STARRED REVIEW
December 2014

The strange domestic life of royalty

By Janice Hadlow
What we usually remember about George III is that he was mad, but there was far more to this complex royal figure. As we learn in debut author Janice Hadlow’s fascinating account, A Royal Experiment: The Private Life of King George III, he had much to keep him busy during his long reign, including a very large family. This biography was originally published in the U.K. as The Strangest Family. It’s an apt title. Hadlow takes as her canvas not simply the private life of one monarch, but the entire House of Hanover, a dysfunctional dynasty if there ever was one.
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What we usually remember about George III is that he was mad, but there was far more to this complex royal figure. As we learn in debut author Janice Hadlow’s fascinating account, A Royal Experiment: The Private Life of King George III, he had much to keep him busy during his long reign, including a very large family. This biography was originally published in the U.K. as The Strangest Family. It’s an apt title. Hadlow takes as her canvas not simply the private life of one monarch, but the entire House of Hanover, a dysfunctional dynasty if there ever was one.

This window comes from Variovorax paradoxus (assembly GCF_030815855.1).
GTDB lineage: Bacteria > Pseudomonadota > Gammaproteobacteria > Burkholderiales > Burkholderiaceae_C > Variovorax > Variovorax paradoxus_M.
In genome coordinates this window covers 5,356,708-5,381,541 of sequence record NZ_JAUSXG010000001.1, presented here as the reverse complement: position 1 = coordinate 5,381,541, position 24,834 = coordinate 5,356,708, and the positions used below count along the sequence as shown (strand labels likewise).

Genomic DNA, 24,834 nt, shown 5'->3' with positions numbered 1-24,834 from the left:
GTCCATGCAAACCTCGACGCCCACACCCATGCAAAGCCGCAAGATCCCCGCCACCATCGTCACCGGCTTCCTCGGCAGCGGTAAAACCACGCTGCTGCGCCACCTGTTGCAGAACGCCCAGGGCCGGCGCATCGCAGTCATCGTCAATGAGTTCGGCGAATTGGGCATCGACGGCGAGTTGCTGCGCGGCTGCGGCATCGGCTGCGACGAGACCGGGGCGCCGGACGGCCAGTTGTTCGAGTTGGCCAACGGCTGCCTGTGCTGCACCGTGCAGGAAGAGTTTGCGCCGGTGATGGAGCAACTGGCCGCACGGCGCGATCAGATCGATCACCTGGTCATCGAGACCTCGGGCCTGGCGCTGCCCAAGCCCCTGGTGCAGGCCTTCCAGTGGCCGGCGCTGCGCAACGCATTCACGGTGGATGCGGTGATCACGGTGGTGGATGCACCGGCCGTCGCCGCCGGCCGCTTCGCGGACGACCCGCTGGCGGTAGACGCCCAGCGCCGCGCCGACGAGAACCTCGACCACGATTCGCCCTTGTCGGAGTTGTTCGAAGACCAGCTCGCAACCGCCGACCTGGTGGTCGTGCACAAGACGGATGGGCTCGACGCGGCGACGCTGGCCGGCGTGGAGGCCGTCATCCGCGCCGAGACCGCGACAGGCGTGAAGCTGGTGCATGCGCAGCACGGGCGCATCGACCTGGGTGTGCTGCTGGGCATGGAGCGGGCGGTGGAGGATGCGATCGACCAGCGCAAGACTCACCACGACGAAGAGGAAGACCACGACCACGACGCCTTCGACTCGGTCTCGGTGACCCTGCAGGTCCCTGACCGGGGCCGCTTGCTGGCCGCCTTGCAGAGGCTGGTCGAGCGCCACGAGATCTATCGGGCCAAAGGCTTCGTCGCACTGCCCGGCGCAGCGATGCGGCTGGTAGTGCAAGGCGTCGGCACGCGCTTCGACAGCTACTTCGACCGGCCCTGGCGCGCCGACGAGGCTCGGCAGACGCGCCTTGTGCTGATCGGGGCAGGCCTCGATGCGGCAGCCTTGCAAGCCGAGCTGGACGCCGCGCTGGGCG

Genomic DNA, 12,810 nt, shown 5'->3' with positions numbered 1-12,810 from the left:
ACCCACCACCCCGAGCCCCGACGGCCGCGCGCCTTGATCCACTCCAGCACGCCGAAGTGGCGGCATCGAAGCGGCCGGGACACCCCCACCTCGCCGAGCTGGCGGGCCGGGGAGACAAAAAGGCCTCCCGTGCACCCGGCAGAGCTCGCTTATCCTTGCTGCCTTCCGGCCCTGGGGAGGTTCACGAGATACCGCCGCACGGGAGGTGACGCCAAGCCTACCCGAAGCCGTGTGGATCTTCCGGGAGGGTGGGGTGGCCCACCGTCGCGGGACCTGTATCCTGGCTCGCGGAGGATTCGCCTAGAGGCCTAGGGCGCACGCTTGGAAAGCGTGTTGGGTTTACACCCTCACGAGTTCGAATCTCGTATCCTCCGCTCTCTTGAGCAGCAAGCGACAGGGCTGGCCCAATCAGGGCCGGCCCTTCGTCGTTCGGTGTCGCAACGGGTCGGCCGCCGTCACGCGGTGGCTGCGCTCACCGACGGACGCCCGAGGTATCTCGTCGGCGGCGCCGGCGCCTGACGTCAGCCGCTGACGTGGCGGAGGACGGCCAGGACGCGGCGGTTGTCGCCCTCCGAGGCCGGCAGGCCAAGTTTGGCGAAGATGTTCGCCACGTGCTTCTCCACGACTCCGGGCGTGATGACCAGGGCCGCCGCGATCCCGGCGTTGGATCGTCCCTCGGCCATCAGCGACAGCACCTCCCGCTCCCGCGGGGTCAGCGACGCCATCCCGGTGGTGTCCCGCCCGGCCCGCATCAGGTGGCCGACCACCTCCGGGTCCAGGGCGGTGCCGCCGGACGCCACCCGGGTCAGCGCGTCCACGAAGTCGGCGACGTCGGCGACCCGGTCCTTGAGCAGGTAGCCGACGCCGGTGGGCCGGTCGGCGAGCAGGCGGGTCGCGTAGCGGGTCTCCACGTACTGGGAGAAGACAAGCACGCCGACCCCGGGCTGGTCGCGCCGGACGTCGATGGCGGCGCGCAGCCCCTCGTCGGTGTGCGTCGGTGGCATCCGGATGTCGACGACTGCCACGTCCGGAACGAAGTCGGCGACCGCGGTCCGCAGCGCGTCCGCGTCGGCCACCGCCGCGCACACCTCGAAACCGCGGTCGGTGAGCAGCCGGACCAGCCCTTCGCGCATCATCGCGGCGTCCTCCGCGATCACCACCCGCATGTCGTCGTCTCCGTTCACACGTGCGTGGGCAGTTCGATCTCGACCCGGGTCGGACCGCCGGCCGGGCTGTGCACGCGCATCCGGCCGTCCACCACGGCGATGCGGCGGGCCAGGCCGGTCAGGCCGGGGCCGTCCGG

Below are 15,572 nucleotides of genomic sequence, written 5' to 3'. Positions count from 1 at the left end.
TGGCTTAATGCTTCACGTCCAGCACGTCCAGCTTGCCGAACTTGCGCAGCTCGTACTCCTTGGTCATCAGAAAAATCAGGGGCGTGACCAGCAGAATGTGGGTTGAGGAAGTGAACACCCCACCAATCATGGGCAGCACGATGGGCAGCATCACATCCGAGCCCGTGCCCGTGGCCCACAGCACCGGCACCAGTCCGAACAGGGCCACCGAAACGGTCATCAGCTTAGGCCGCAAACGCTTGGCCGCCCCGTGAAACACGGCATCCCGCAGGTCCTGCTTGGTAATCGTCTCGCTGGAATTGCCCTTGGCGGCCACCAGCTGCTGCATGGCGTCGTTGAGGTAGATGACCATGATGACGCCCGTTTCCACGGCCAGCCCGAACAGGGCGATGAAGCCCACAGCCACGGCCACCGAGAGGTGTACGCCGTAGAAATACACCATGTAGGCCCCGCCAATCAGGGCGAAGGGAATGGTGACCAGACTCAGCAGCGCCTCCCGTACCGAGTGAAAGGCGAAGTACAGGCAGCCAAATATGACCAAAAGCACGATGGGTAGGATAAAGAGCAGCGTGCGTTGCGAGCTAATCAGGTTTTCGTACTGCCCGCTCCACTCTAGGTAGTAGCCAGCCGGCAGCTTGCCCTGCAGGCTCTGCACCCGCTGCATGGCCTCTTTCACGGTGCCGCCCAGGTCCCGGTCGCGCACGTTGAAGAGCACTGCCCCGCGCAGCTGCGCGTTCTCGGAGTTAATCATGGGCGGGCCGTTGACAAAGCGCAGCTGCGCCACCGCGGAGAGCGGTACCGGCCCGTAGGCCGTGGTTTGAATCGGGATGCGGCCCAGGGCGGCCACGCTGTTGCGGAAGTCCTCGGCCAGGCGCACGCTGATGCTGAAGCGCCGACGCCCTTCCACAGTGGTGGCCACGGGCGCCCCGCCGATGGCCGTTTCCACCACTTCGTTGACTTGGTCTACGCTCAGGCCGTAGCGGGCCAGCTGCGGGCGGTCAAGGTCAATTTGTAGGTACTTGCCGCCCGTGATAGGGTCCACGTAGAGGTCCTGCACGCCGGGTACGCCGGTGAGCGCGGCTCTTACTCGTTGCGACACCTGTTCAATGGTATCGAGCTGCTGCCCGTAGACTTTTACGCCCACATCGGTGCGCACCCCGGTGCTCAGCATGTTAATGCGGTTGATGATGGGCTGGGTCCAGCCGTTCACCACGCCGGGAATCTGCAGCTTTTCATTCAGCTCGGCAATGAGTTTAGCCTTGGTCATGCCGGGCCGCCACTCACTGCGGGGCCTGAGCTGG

In fact, George III, who came to the throne at age 22, developed his rule in opposition to the intrigue and jealousies that marked his childhood. He determined that a king should be a moral force for good, providing a model of virtuous family life. This philosophy was to guide him throughout his life and would have unintended consequences for his children, especially his daughters, who struggled to create their own independent lives.

George was fortunate in his choice of bride for his experiment. Hadlow’s portrait of the long-suffering Queen Charlotte (who managed the nearly impossible feat of successfully giving birth to 15 children in the 18th century) also provides insights into educational and child-rearing practices of the time.

George III’s mental illness, the cause of which is still debated, did not come until later in his life. By this point in the book, the characters in this royal drama seem like familiar figures on a long-running television series. We are sad to see the old king fade, but immensely curious to see how his values and ideals shape the future.

 

This article was originally published in the December 2014 issue of BookPage. Download the entire issue for the Kindle or Nook.

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A Royal Experiment

A Royal Experiment

By Janice Hadlow
Holt
ISBN 9780805096569

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